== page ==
How To Tackle the Dilemma: "I Don't Like Reading. Books are Boring."

Four questions for students to ponder in order to help them choose the "right book."

By Mollie Moore

young boy reading

"I hate reading," "Books are boring," "Can't we just watch the movie?" As teachers, we have heard these remarks, or some variation of them, every year we have been in the classroom. Yet, it doesn't have to be this way. In my experience, children who don't like independent reading fall into two categories. They are either trying to read a book that is too difficult for them to comprehend, or they are reading a book about a subject that doesn't interest them. As we seek to improve our students' reading levels, and to instill in them a the habit of daily reading, we will find the most success if they are reading a book that they can actually comprehend and enjoy. However, helping each individual in your class to find a book that falls into both of these categories can be challenging. One way to streamline the process of individual book selection is to ask each learner to spend some time thinking about the following four questions:

1. Am I Able to Read Most, if Not All, the Words?

One easy trick to teach pupils is the five-fingers test. He opens the selected book and reads for two minutes. As he reads, he raises a finger for each word that he doesn't know. If he raises four or more fingers, the book is too difficult for him. If he raises up zero or one finger, the book is too easy. If it's too easy, it does not necessarily mean that he should not read the book; however, reading books that merit zero or one finger should not be a continual practice.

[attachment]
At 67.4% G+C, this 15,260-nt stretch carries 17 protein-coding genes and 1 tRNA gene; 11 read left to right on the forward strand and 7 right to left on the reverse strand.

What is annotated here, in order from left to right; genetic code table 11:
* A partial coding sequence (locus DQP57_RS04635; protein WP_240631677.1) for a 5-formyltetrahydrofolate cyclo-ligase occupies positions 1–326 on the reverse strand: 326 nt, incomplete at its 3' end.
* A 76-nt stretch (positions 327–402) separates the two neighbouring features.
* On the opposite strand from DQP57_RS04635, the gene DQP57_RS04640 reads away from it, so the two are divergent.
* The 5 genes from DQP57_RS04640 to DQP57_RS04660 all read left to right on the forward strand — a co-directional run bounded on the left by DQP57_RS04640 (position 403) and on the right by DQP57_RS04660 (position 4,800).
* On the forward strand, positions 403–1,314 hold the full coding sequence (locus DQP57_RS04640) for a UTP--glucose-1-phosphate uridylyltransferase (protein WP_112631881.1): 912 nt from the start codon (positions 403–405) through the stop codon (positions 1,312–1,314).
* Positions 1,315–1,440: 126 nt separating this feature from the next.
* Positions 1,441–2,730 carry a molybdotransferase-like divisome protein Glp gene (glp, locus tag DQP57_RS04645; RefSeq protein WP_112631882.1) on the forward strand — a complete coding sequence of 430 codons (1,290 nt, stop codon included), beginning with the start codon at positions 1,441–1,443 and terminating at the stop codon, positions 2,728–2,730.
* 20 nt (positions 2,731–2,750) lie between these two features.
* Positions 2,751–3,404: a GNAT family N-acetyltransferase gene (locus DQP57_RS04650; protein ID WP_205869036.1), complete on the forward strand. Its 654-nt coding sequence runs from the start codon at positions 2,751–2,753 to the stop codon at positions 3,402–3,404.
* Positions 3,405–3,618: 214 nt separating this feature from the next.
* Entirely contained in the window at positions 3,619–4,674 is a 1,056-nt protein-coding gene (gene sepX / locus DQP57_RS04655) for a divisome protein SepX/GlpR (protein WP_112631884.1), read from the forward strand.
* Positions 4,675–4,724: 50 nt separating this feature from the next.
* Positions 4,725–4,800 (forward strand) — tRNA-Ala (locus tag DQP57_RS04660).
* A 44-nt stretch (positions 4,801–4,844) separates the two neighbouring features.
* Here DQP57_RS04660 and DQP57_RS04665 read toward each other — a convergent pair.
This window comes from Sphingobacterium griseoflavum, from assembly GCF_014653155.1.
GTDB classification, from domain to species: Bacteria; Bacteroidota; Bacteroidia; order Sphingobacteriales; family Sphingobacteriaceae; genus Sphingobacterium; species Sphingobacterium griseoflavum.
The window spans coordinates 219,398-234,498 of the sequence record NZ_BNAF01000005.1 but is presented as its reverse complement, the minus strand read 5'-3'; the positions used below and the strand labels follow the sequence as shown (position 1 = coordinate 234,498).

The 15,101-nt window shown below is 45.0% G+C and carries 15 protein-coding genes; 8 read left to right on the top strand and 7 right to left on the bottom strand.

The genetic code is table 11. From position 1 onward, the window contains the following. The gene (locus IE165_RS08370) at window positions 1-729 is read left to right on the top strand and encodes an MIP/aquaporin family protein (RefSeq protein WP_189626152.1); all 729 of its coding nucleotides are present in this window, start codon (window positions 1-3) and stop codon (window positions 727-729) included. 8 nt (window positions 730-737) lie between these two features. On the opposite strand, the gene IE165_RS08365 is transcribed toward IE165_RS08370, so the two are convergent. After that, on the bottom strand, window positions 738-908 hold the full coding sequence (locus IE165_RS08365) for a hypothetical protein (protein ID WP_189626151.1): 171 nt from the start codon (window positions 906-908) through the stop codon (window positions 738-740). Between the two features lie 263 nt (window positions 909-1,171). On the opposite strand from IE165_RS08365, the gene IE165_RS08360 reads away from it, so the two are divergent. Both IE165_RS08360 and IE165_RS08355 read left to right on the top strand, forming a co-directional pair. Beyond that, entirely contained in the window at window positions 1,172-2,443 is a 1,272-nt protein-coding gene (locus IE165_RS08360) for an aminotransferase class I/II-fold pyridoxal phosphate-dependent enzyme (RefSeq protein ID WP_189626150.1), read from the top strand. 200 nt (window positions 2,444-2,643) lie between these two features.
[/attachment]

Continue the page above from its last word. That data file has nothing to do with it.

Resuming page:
2. Can I Read it Fluently?

If pupils can read a book fluently, typically that means they can comprehend the book fairly well. When someone can read a book smoothly, he is more likely to enjoy the book, as well as comprehend it. Often, readers feel uncomfortable reading aloud. Even giving them this directive to test out a books suitability will provide a little more practice reading aloud. The more they practice, the more comfortable they become. If readers are in the library, encourage them to whisper as they try out their books.

3. Can I Comprehend this Book?

After they have done the five-finger test, and read the book aloud, they should have a fairly good idea as to the content of the book. The next question is, "Do I understand this book?" If during those two readings, the pupils did not get the gist of the story, the book may be too complex for him. This question can take a little longer to answer, but it is a vital question for them to answer before they progress too far into the book. If they aren't sure, have them reread a section, which should help clarify any confusion.

4. Am I Interested in this Book?

It is hard at times to answer this question. However, this question is essential to the current generation of children because their attention spans are shorter. The tend to give up on books more easily. Allowing readers to choose their own books helps with this issue. Encouraging them to read books written by an author that they have already enjoyed can be a good starting point. Looking over the cover, the title, and chapter titles to form a prediction can also be beneficial. For books that have pictures, ask them if the pictures capture their attention. I have also found success in guiding students to lists of award-winning books. These awards include the Newbery Medal, the Caldecott Award, the Coretta Scott King Award, the Theodor Seuss Giesel Award, and the Laura Ingalls Wilder Award. Another good resource is AR Book Finder. It provides lists of award-winning books state-wide and nation-wide, as well as books that are popular with other kids. Their advance search also allows students to search for books by their reading range, their interest level, and categories of interest.

More Suggestions to Encourage Reading

  • Develop an incentive program. This program can be in your own classroom or with an organization. Either way, make sure that you celebrate their successes.
  • Have classmates share about the books they are reading. This allows others to hear about other books in which they might be interested. It also give them the opportunity to practice oral reports.
  • Allow pupils to see you, the teacher, reading. This shows that reading is important to you, and will likely motivate them to read.


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